It didn't take long for the hot, dry weather of a normal summer to replace the Great Flood of 2011.
Temperatures in the Mid-South last week were at- or near-100 degrees Fahrenheit and irrigation rigs were running.
In cotton, pigweed and thrips pressure was picking up.
"We've planted almost all the cotton that we will plant. Some is going in behind wheat, plus some seep fields are probably being planted," says Tom Barber, University of Arkansas Extension cotton specialist in Ag Fax. "The good news is that the price keeps going up, so you can't fault anybody for planting late.
"We're fighting weeds and have pigweed coming up on beds," Barber says. "We know they're resistant, so growers are facing some challenging situations after a season that keeps throwing challenges at them. Some of the cotton sandblasted by wind storms last week has kind of turned the corner. We've got a decent chance of rain this weekend, which everybody hopes we'll get. Some people already are rolling out pipe, and others will be if it doesn't rain. We're going to be running out of moisture soon, so we'll have to push this crop in the absence of rain, if for no other reason than to get nitrogen into soil solution so it can be taken up.
"Last year it never rained in June, and we couldn't get N activated then. The only difference between last year and this year is that the 2011 crop is further behind. We saw our first blooms last year on June 17," Barber says. "We'll be lucky to see blooms on the Fourth of July this year on some of that early cotton that survived – but there's very, very little of that."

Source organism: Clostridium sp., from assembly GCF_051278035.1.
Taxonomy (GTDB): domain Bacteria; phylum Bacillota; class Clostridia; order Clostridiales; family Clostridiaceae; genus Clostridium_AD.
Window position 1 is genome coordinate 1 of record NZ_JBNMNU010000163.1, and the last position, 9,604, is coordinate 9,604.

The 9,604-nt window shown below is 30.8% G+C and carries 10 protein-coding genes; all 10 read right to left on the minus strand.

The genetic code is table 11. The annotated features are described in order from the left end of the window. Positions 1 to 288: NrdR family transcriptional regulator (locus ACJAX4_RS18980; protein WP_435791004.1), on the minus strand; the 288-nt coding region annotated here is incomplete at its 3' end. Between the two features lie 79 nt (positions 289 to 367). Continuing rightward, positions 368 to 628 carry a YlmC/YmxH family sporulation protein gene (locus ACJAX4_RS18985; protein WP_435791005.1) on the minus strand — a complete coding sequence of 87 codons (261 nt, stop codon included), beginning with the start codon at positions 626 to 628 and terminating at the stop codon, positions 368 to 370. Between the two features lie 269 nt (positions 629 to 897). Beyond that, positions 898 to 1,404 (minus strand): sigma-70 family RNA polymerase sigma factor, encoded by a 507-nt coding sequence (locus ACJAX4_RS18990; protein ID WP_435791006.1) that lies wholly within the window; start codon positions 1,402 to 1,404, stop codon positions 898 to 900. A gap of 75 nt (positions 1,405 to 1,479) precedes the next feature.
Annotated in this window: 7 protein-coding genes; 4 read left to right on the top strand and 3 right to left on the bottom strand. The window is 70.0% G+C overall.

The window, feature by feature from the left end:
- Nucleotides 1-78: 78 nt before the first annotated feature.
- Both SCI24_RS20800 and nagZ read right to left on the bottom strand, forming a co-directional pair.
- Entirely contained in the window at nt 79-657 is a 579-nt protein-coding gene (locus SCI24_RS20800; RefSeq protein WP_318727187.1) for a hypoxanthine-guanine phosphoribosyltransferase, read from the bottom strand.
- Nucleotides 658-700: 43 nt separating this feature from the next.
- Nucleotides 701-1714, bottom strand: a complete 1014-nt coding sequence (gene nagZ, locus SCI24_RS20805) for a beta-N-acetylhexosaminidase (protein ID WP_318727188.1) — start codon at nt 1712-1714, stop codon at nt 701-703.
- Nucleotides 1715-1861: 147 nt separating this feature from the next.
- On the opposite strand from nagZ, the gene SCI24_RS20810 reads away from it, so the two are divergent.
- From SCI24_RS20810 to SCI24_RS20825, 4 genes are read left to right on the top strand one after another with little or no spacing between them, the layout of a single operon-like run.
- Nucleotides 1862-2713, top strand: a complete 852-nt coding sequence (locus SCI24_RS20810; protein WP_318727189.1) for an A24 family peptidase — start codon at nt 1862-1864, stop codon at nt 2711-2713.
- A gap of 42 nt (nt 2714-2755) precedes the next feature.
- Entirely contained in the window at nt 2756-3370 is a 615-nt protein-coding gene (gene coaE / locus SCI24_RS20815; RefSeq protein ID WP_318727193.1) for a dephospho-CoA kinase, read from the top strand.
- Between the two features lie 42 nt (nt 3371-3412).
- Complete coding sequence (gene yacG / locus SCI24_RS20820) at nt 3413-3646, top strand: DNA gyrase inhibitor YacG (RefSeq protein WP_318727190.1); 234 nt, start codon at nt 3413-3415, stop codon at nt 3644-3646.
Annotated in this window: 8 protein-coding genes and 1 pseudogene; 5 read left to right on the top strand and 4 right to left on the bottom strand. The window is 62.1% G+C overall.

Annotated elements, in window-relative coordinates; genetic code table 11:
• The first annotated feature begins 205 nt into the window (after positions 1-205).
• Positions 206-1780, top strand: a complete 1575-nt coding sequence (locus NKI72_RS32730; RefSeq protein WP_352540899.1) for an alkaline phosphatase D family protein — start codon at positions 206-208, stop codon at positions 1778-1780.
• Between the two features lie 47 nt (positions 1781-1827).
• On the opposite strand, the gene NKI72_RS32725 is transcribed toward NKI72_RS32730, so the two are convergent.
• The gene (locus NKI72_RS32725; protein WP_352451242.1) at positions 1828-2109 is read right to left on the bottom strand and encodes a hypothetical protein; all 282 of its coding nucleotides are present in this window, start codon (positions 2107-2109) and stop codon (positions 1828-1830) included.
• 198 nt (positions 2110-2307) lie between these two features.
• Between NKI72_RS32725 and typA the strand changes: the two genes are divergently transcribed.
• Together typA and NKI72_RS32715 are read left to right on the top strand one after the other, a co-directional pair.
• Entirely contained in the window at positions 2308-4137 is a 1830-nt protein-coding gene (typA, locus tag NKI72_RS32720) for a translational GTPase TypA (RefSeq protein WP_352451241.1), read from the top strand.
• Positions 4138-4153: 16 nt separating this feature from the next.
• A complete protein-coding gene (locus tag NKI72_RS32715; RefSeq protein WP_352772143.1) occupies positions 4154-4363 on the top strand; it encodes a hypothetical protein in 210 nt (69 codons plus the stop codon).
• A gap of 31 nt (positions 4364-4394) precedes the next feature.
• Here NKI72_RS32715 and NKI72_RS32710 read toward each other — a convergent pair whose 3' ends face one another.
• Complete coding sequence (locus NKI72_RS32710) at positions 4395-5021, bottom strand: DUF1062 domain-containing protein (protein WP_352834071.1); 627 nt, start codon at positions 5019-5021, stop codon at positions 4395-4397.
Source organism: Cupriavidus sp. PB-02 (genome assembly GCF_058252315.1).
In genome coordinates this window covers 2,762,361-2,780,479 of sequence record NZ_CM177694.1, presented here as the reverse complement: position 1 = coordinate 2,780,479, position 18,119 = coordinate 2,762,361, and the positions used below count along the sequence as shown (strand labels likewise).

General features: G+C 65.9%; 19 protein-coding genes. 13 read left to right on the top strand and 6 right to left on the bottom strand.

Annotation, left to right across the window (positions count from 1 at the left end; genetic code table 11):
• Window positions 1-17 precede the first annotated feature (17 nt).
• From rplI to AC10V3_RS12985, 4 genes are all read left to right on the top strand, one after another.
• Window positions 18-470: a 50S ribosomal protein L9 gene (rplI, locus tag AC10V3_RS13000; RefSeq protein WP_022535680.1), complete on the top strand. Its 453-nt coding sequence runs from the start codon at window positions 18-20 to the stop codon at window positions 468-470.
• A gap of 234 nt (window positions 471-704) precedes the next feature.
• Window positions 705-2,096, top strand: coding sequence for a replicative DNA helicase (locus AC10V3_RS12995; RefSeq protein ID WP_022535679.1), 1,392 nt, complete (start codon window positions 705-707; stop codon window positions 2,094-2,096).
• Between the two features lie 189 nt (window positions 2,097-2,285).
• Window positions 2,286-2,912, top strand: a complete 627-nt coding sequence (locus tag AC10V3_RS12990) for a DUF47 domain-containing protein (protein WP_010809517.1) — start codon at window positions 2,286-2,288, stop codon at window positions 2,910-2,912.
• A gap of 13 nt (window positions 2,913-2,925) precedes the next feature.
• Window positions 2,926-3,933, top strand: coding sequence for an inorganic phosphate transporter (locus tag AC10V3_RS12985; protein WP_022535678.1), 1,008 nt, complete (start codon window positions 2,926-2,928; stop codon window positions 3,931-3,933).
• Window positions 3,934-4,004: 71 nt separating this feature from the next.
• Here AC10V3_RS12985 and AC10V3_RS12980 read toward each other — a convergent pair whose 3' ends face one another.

In Louisiana, John Kruse, Louisiana Extension cotton/corn specialist says water is the issue also:
"The need for rain is becoming the bottom line for both corn and cotton. Water is the issue," Kruse says. "Cotton is just starting to bloom in a few locations. I'm afraid that a lot of this cotton is probably sitting on a shallow root system and is under considerable stress and not progressing like it normally would. We're seeing some micronutrient deficiency in cotton in the Red River Valley, probably iron deficiency, and it's quite likely tied to dry conditions. With rain, it will clear up quickly and may not affect yields, but what is affecting yield is this drought."
In Mississippi, Angus Catchot, Mississippi Extension entomologist, says: "With this heat, cotton is growing better, but Mississippi generally needs rain. A few thrips are still being sprayed, but a lot of cotton is growing past them now that the weather has turned hotter. We don't have a lot of cotton squaring, but we are getting calls about some pretty good plant bug numbers. In some cases, one application already has been made and the numbers were up again 4 to 5 days later, so we're dealing with migrating adults. It's going to be critical to monitor square retention because that's a better indicator about how well insecticides are doing. You might think you had a treatment failure if numbers are up again a few days later when, in fact, you've simply had a new infestation. Square retention gives you a better idea about whether the treatments were effective.